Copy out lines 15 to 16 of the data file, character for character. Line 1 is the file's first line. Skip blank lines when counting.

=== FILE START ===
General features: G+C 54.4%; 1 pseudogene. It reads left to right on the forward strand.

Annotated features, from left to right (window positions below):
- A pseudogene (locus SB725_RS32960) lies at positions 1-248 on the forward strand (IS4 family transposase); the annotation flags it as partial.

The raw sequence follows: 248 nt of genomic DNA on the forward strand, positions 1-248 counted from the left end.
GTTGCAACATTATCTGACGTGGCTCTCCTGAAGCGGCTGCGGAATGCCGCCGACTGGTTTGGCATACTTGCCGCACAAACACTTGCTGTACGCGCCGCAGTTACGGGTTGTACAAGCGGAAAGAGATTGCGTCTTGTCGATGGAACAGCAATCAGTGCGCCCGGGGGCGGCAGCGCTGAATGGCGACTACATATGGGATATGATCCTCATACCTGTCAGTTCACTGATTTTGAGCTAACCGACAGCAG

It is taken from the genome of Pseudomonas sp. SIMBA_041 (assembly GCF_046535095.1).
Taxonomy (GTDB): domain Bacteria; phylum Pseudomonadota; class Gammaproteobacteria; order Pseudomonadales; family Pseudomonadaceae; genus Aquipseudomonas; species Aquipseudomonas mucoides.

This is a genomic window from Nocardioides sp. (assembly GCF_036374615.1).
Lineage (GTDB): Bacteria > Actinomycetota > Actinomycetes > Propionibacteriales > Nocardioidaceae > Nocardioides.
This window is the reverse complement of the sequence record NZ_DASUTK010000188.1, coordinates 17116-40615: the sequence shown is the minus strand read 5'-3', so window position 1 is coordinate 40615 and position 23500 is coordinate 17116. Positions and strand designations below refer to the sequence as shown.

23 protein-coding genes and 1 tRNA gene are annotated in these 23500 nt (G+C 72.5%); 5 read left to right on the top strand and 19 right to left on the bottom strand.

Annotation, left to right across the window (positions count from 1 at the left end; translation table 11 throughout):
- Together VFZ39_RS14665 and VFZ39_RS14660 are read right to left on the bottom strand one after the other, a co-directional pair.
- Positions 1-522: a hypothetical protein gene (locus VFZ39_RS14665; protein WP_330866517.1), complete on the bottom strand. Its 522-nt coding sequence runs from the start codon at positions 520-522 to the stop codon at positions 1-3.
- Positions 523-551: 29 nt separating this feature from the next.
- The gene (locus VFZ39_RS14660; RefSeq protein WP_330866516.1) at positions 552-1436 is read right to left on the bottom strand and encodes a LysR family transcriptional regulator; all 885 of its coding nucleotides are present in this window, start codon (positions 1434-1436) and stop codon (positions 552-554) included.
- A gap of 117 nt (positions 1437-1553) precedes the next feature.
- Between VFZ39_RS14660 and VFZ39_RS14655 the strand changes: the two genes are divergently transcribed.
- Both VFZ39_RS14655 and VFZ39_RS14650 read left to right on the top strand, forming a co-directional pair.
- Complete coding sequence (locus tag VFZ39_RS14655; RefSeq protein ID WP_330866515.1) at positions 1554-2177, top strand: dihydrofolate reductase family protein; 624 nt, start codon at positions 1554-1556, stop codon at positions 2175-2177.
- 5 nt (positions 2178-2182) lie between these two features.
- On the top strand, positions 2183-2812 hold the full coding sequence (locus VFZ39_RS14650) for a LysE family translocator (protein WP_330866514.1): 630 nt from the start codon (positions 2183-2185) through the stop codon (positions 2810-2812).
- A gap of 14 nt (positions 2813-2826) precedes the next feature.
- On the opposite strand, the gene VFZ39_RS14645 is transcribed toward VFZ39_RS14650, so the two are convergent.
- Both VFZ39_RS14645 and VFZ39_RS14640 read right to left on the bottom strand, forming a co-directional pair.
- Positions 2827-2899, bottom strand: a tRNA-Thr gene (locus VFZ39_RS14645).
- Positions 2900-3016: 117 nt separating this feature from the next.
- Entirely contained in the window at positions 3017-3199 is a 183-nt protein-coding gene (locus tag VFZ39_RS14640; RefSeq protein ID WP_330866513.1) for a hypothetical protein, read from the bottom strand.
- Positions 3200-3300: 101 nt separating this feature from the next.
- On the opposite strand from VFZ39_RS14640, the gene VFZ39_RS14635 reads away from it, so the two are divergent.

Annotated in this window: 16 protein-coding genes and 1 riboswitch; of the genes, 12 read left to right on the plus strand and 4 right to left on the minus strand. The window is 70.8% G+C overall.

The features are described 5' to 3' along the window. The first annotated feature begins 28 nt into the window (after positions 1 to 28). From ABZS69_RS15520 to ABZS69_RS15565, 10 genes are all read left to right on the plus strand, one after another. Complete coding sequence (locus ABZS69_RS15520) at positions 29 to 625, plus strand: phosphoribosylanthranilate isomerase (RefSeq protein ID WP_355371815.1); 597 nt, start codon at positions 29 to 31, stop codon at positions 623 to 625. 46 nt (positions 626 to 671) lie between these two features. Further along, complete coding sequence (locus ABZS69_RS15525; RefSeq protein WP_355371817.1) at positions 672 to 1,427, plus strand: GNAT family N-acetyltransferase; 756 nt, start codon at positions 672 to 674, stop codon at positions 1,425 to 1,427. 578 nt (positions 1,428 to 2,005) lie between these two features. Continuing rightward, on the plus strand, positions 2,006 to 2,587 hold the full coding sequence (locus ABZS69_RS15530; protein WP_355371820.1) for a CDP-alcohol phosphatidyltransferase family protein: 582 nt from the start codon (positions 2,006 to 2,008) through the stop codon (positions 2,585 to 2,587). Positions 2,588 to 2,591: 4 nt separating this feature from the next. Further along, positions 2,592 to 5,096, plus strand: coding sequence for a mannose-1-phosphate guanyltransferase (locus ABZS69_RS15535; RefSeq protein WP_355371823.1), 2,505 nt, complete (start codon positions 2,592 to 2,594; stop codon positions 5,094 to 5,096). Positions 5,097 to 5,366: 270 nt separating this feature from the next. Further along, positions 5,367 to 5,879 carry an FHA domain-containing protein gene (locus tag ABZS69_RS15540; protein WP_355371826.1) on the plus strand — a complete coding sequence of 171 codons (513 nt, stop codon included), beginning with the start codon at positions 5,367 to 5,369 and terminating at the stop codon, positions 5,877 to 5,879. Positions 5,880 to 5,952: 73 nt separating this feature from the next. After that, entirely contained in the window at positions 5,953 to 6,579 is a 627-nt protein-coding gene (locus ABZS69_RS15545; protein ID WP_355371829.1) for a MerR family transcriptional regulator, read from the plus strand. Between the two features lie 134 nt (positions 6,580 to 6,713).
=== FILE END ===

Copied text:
- Positions 523-551: 29 nt separating this feature from the next.
- The gene (locus VFZ39_RS14660; RefSeq protein WP_330866516.1) at positions 552-1436 is read right to left on the bottom strand and encodes a LysR family transcriptional regulator; all 885 of its coding nucleotides are present in this window, start codon (positions 1434-1436) and stop codon (positions 552-554) included.